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Cell. 2016 Aug 25;166(5):1132-1146.e7. doi: 10.1016/j.cell.2016.07.045.

Multi-organ Mapping of Cancer Risk.

Author information

1
Department of Developmental Neurobiology, St. Jude Children's Research Hospital, 262 Danny Thomas Place, Memphis, TN 38105, USA.
2
Department of Computational Biology, St. Jude Children's Research Hospital, 262 Danny Thomas Place, Memphis, TN 38105, USA.
3
Department of Biostatistics, St. Jude Children's Research Hospital, 262 Danny Thomas Place, Memphis, TN 38105, USA.
4
Department of Pathology & Immunology, Baylor College of Medicine, 1 Baylor Plaza, Houston, TX 77030, USA.
5
Developmental Biology, Regenerative Medicine, and Stem Cell, Division of Pediatric Surgery, Children's Hospital Los Angeles, 4650 Sunset Boulevard, Los Angeles, CA 90027, USA.
6
Hartwell Center, St. Jude Children's Research Hospital, Memphis, TN 38105, USA.
7
Department of Pathology, St. Jude Children's Research Hospital, Memphis, TN 38105, USA.
8
Department of Biostatistics, St. Jude Children's Research Hospital, 262 Danny Thomas Place, Memphis, TN 38105, USA. Electronic address: arzu.onar@stjude.org.
9
Department of Oncology and CRUK Cambridge Institute, Robinson Way, Cambridge CB2 0RE, England. Electronic address: richard.gilbertson@cruk.cam.ac.uk.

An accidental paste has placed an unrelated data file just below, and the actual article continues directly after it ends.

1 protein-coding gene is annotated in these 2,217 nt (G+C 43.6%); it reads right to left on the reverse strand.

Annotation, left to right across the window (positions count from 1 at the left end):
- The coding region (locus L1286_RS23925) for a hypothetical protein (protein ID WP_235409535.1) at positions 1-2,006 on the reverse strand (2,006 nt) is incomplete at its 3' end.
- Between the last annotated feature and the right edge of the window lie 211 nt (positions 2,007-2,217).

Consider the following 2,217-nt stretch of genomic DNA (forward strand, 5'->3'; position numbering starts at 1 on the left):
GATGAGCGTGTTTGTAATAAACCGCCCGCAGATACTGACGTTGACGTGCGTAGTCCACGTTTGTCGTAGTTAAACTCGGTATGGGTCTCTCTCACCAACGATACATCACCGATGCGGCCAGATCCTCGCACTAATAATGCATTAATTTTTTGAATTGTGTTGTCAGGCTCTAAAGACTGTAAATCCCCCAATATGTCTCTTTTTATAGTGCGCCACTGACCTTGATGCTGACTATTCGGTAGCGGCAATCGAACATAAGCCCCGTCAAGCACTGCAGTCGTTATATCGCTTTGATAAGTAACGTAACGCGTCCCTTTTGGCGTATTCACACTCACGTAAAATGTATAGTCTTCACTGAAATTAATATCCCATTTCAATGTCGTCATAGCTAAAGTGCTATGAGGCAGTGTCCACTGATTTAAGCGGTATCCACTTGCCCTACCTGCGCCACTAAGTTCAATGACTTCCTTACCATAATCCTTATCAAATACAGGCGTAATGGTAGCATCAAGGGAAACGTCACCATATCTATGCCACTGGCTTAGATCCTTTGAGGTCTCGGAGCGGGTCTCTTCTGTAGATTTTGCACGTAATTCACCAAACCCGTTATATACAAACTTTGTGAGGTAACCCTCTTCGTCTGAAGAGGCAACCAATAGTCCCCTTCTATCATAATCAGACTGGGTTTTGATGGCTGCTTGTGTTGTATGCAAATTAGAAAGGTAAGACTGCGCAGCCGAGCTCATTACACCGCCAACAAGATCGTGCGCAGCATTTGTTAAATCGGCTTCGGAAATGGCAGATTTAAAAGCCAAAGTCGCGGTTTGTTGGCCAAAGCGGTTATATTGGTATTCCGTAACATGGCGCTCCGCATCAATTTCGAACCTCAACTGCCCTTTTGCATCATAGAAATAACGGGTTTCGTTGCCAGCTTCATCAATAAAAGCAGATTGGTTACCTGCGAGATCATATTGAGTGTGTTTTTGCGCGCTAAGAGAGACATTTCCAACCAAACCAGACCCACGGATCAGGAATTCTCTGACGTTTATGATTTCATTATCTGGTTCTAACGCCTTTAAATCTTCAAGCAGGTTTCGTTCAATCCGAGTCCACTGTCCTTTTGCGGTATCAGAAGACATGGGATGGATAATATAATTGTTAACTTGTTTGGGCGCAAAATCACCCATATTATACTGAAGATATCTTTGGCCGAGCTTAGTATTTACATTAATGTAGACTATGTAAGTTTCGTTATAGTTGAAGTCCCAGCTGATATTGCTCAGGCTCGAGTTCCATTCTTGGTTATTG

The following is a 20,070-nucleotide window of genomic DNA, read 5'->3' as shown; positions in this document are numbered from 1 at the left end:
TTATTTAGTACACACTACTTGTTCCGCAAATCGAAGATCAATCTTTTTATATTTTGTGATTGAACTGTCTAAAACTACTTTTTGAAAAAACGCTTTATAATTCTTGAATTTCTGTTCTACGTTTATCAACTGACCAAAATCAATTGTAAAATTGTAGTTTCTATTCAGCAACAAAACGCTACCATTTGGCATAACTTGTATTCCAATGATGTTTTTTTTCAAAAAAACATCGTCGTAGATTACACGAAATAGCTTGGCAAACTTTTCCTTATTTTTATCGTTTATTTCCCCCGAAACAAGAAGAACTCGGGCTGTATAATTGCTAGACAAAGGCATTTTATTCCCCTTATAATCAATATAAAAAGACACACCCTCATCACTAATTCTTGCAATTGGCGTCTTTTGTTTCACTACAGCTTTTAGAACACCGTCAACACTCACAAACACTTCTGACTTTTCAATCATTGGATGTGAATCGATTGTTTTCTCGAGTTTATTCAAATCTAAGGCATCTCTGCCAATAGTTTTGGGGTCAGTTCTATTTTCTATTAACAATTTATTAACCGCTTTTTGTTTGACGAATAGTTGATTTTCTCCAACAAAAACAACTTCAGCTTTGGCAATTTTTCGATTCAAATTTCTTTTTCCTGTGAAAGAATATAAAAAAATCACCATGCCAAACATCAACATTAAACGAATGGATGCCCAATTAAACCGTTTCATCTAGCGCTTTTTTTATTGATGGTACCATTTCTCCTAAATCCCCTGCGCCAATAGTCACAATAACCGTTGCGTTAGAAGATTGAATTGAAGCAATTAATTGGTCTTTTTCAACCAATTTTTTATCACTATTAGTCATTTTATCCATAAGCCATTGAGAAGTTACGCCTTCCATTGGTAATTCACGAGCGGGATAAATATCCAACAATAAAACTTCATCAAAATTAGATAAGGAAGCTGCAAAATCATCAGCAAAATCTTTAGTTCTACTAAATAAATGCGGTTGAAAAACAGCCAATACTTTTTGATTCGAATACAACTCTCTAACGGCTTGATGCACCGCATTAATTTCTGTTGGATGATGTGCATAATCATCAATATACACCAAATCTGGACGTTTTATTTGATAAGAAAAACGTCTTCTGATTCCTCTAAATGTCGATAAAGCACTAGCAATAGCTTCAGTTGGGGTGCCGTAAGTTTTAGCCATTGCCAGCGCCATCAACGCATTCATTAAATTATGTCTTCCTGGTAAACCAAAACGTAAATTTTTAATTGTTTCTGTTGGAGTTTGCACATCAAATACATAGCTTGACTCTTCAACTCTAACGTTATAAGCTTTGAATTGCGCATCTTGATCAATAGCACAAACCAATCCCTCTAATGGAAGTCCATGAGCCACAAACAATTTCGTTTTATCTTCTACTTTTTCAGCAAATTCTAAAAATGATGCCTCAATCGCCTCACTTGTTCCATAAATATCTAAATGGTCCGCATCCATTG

Abstract

Cancers are distributed unevenly across the body, but the importance of cell intrinsic factors such as stem cell function in determining organ cancer risk is unknown. Therefore, we used Cre-recombination of conditional lineage tracing, oncogene, and tumor suppressor alleles to define populations of stem and non-stem cells in mouse organs and test their life-long susceptibility to tumorigenesis. We show that tumor incidence is determined by the life-long generative capacity of mutated cells. This relationship held true in the presence of multiple genotypes and regardless of developmental stage, strongly supporting the notion that stem cells dictate organ cancer risk. Using the liver as a model system, we further show that damage-induced activation of stem cell function markedly increases cancer risk. Therefore, we propose that a combination of stem cell mutagenesis and extrinsic factors that enhance the proliferation of these cell populations, creates a "perfect storm" that ultimately determines organ cancer risk. VIDEO ABSTRACT.

PMID:
27565343
PMCID:
PMC5067024
DOI:
10.1016/j.cell.2016.07.045
[Indexed for MEDLINE]
Free PMC Article

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